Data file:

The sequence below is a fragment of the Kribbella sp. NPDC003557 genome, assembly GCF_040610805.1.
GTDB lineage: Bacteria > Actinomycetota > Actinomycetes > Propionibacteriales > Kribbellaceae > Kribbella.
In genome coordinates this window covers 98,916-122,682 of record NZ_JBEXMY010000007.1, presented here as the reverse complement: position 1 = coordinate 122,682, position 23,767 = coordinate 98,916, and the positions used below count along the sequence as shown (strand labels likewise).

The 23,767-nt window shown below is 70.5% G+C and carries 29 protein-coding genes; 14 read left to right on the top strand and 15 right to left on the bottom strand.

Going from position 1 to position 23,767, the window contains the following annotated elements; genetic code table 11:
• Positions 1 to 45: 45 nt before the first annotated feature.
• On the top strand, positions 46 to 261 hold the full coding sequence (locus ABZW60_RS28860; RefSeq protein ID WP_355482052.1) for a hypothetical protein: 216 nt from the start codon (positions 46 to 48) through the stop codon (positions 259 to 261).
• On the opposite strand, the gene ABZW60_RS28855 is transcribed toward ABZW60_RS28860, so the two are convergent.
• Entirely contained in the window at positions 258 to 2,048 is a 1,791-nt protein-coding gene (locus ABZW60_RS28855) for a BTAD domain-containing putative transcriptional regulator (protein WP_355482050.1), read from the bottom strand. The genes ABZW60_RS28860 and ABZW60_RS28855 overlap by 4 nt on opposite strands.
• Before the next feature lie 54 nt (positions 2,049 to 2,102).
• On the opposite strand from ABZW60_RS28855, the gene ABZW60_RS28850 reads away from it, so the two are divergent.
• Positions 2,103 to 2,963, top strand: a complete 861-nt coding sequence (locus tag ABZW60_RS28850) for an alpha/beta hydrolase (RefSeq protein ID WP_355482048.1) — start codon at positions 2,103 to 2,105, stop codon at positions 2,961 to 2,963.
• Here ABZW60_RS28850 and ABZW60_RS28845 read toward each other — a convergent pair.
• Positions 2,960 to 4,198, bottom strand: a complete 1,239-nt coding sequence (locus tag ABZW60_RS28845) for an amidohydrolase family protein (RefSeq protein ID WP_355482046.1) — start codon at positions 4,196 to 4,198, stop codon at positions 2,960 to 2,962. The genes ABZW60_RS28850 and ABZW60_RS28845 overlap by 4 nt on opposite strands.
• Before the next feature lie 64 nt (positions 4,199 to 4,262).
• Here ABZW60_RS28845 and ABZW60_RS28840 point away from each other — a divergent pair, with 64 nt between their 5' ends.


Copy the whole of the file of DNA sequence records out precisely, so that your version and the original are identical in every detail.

The sequence below is a fragment of the Kribbella sp. NPDC003557 genome, assembly GCF_040610805.1.
GTDB lineage: Bacteria > Actinomycetota > Actinomycetes > Propionibacteriales > Kribbellaceae > Kribbella.
In genome coordinates this window covers 98,916-122,682 of record NZ_JBEXMY010000007.1, presented here as the reverse complement: position 1 = coordinate 122,682, position 23,767 = coordinate 98,916, and the positions used below count along the sequence as shown (strand labels likewise).

The 23,767-nt window shown below is 70.5% G+C and carries 29 protein-coding genes; 14 read left to right on the top strand and 15 right to left on the bottom strand.

Going from position 1 to position 23,767, the window contains the following annotated elements; genetic code table 11:
• Positions 1 to 45: 45 nt before the first annotated feature.
• On the top strand, positions 46 to 261 hold the full coding sequence (locus ABZW60_RS28860; RefSeq protein ID WP_355482052.1) for a hypothetical protein: 216 nt from the start codon (positions 46 to 48) through the stop codon (positions 259 to 261).
• On the opposite strand, the gene ABZW60_RS28855 is transcribed toward ABZW60_RS28860, so the two are convergent.
• Entirely contained in the window at positions 258 to 2,048 is a 1,791-nt protein-coding gene (locus ABZW60_RS28855) for a BTAD domain-containing putative transcriptional regulator (protein WP_355482050.1), read from the bottom strand. The genes ABZW60_RS28860 and ABZW60_RS28855 overlap by 4 nt on opposite strands.
• Before the next feature lie 54 nt (positions 2,049 to 2,102).
• On the opposite strand from ABZW60_RS28855, the gene ABZW60_RS28850 reads away from it, so the two are divergent.
• Positions 2,103 to 2,963, top strand: a complete 861-nt coding sequence (locus tag ABZW60_RS28850) for an alpha/beta hydrolase (RefSeq protein ID WP_355482048.1) — start codon at positions 2,103 to 2,105, stop codon at positions 2,961 to 2,963.
• Here ABZW60_RS28850 and ABZW60_RS28845 read toward each other — a convergent pair.
• Positions 2,960 to 4,198, bottom strand: a complete 1,239-nt coding sequence (locus tag ABZW60_RS28845) for an amidohydrolase family protein (RefSeq protein ID WP_355482046.1) — start codon at positions 4,196 to 4,198, stop codon at positions 2,960 to 2,962. The genes ABZW60_RS28850 and ABZW60_RS28845 overlap by 4 nt on opposite strands.
• Before the next feature lie 64 nt (positions 4,199 to 4,262).
• Here ABZW60_RS28845 and ABZW60_RS28840 point away from each other — a divergent pair, with 64 nt between their 5' ends.